By Samuel Peirce
Artist: Naked Giants
Release Date: March 30, 2018
Label: New West
Seattle, Washington’s Naked Giants brand of psychedelia-drenched, punk-rock n’ roll has yielded them some impressive releases so far (2016’s R.I.P. EP), and even more impressive live shows. The trio’s blend of reverberated guitars and screaming vocals is nothing new; they clearly take a page from psych rockers like Ty Segall, Thee Oh Sees, JEFF the Brotherhood and others of their ilk who, in turn, all took more than a page from ‘60s garage rock. SLUFF is more of the same, but unless you’re completely jaded, there’s something to enjoy here. The group’s first full length is a dose of youthful, electrified pop that’s brimful of spunk.
“Dead Alien” is the first track on the album. Naturally, the song opens with the crackle of static fuzz. A plodding bassline comes in shortly before a caterwauling guitar cuts through. This mid-tempo segment quickly picks up the pace and begins its rise into a faster, punky riff. “I can make this song if I want to” enters alongside the steady bass and a syncopated drum beat like that of the Dead Kennedy’s “California Über Alles.” An interlude with a cool ascending and descending solo plays smoothly between verses, and right away the Giants show off their shredding capabilities.
And boy, oh boy, can these guys shred. If modern rock of this caliber has become prone to effects over musicianship, then it’s certainly not the case here. Guitarists Grant Mullen and Gianni Aiello don’t pull any punches with their playing, and it shows. This fancy finger work gives way to the occasional mid-song jam session. “TV” begins with a simple guitar riff that just screams The Kinks, but the song eventually becomes a minute-long breakdown with a dazzling guitar solo. It’s the kind of showboating you’d expect to hear from dinosaurs like Led Zeppelin, and if you’re not careful, it just might melt your face off.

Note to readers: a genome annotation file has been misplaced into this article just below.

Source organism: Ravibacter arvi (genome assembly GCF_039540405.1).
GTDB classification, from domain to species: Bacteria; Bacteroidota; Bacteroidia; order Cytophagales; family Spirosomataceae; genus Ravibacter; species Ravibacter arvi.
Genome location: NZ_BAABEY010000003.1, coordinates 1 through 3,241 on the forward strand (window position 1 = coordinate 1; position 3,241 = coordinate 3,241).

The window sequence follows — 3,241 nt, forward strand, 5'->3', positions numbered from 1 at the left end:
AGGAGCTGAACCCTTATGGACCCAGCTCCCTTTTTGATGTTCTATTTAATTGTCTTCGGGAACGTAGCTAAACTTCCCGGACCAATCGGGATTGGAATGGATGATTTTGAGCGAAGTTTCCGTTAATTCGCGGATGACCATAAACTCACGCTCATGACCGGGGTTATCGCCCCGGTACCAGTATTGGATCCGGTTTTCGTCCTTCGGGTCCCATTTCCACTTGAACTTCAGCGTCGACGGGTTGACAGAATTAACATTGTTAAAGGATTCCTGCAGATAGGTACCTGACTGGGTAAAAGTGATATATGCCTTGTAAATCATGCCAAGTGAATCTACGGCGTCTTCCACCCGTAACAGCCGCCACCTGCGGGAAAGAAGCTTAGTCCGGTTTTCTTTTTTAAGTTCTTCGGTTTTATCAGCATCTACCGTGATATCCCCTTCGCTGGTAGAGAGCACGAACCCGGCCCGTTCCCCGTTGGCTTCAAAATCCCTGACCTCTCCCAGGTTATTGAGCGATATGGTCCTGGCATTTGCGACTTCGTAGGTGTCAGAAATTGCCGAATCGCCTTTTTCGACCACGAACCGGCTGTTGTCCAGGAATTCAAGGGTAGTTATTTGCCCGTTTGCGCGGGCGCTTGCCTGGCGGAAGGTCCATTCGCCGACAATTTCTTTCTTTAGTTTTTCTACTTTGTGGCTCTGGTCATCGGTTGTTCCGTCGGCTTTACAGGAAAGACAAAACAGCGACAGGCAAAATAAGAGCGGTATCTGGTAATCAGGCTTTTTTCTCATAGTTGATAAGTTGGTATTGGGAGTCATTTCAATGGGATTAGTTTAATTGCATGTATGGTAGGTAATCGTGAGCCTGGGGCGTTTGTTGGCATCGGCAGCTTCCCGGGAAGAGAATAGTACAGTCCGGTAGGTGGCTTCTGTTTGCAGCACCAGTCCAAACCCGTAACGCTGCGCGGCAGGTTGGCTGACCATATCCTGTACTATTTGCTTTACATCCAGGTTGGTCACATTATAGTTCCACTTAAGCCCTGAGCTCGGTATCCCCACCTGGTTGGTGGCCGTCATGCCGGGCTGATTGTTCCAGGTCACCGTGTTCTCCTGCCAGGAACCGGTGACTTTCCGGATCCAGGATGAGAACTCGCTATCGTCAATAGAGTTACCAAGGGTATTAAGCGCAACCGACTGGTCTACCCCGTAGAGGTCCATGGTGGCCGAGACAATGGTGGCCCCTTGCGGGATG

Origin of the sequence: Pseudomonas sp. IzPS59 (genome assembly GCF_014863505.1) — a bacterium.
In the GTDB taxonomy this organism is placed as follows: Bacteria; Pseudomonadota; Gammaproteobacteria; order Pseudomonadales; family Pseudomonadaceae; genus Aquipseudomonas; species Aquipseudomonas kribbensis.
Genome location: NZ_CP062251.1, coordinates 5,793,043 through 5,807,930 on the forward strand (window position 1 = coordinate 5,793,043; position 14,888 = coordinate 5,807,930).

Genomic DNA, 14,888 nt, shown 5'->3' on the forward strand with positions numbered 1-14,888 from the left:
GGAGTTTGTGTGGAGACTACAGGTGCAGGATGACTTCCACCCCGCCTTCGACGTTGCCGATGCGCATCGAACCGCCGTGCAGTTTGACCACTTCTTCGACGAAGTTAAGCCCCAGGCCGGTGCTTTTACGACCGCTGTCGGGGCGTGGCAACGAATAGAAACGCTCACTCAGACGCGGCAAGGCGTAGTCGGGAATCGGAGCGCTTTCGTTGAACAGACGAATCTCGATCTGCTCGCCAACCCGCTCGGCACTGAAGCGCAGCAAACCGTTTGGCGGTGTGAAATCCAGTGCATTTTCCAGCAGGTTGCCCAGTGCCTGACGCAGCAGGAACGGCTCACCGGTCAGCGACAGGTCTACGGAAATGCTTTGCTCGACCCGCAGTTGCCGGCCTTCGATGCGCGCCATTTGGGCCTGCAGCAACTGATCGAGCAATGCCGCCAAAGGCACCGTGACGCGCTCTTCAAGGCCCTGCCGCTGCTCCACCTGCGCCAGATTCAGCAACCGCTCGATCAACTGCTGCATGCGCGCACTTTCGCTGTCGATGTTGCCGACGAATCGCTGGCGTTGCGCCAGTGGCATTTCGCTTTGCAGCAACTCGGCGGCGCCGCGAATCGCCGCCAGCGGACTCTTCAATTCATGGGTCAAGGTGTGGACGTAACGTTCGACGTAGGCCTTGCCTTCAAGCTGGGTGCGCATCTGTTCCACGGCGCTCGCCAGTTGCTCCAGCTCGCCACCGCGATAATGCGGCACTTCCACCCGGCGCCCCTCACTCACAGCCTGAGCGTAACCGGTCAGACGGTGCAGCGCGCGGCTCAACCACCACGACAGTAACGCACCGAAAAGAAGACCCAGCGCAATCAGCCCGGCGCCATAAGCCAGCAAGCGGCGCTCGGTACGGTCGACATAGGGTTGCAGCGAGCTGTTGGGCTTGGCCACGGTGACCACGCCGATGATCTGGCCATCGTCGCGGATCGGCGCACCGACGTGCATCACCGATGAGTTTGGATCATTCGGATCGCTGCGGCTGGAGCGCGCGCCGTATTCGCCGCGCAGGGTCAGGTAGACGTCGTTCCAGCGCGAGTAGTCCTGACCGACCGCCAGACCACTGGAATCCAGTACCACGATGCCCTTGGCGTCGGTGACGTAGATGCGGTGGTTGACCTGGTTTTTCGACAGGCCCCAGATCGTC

Still, other songs veer more towards pop. “We’re Alone” has a guitar hook and a singable chorus. “Goldfish II” has verses with the catchiness of a Franz Ferdinand song. “Everybody Thinks They Know (But No One Really Knows)” and title-track “Sluff” have somewhat of a pop-punk feel, especially the latter with it’s grimy guitar, steady Pixies-esque bassline, and “ooh-oohs” in the chorus. It could pass for a JEFF the Brotherhood song with its melody and overall sound. “Slide” has a frantic energy to it with a chorus a la Wavves and some angular guitar playing sporadically at times. The term “grunge” has been thrown around to describe Naked Giant’s music, and while I don’t completely agree with that, the particular rhythm of “Slide” bears somewhat of a resemblance to the chord progression and rhythm of Nirvana’s “Breed.” “Slow Dance II” has the stylings of your standard ‘50s doo-wop, but with a powerful, yelling chorus. The style is quite befitting to the lyrics, which seem to be about mending a torn relationship (“And I told you baby / I’m tired of lying to you.”) This song is my personal favorite.
“Shredded Again” is the final track, and it really makes the most of it. It’s a seven minute long anthem about being strung out or, “shredded”, in this case. Unlike the rest of the tracks on SLUFF, this song is an acoustic one, and it never takes any drastic turns in tempo or intensity. It’s a continuous folk sing-a-long with the chorus (“I think I’m shredded now / I think I’m shredded again”) being sung in unison by the whole band. It being as long as it is and also being such a departure from the rest of the album makes for a nice closer.
Naked Giants may be carrying the torch of raucous psychedelic freak-punk, but they have enough originality and various influences to keep them from being just another Ty Segall clone. SLUFF is mostly an exciting, hearty romp of an album that showcases a band that really knows how to rock. And to shred.